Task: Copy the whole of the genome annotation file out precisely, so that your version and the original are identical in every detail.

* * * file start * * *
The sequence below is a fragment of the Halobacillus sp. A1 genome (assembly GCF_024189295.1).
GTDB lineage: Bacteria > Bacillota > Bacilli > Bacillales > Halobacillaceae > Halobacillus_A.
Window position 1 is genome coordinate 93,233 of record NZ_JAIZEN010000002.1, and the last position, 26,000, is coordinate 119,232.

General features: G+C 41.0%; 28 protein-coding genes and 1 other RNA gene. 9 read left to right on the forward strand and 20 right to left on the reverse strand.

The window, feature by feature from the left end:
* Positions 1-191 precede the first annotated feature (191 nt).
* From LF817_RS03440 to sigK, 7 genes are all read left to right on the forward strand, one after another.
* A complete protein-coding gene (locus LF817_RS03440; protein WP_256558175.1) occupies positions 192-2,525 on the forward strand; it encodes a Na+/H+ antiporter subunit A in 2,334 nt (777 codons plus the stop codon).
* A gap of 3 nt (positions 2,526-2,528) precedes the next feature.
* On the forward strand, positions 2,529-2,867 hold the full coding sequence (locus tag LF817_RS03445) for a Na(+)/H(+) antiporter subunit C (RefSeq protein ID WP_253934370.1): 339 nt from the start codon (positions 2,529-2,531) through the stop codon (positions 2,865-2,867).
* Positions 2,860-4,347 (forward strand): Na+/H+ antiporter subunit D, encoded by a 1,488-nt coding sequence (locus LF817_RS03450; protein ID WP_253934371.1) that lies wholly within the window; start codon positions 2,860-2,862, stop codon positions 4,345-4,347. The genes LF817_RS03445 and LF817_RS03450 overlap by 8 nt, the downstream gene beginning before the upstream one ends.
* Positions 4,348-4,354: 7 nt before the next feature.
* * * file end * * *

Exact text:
The sequence below is a fragment of the Halobacillus sp. A1 genome (assembly GCF_024189295.1).
GTDB lineage: Bacteria > Bacillota > Bacilli > Bacillales > Halobacillaceae > Halobacillus_A.
Window position 1 is genome coordinate 93,233 of record NZ_JAIZEN010000002.1, and the last position, 26,000, is coordinate 119,232.

General features: G+C 41.0%; 28 protein-coding genes and 1 other RNA gene. 9 read left to right on the forward strand and 20 right to left on the reverse strand.

The window, feature by feature from the left end:
* Positions 1-191 precede the first annotated feature (191 nt).
* From LF817_RS03440 to sigK, 7 genes are all read left to right on the forward strand, one after another.
* A complete protein-coding gene (locus LF817_RS03440; protein WP_256558175.1) occupies positions 192-2,525 on the forward strand; it encodes a Na+/H+ antiporter subunit A in 2,334 nt (777 codons plus the stop codon).
* A gap of 3 nt (positions 2,526-2,528) precedes the next feature.
* On the forward strand, positions 2,529-2,867 hold the full coding sequence (locus tag LF817_RS03445) for a Na(+)/H(+) antiporter subunit C (RefSeq protein ID WP_253934370.1): 339 nt from the start codon (positions 2,529-2,531) through the stop codon (positions 2,865-2,867).
* Positions 2,860-4,347 (forward strand): Na+/H+ antiporter subunit D, encoded by a 1,488-nt coding sequence (locus LF817_RS03450; protein ID WP_253934371.1) that lies wholly within the window; start codon positions 2,860-2,862, stop codon positions 4,345-4,347. The genes LF817_RS03445 and LF817_RS03450 overlap by 8 nt, the downstream gene beginning before the upstream one ends.
* Positions 4,348-4,354: 7 nt before the next feature.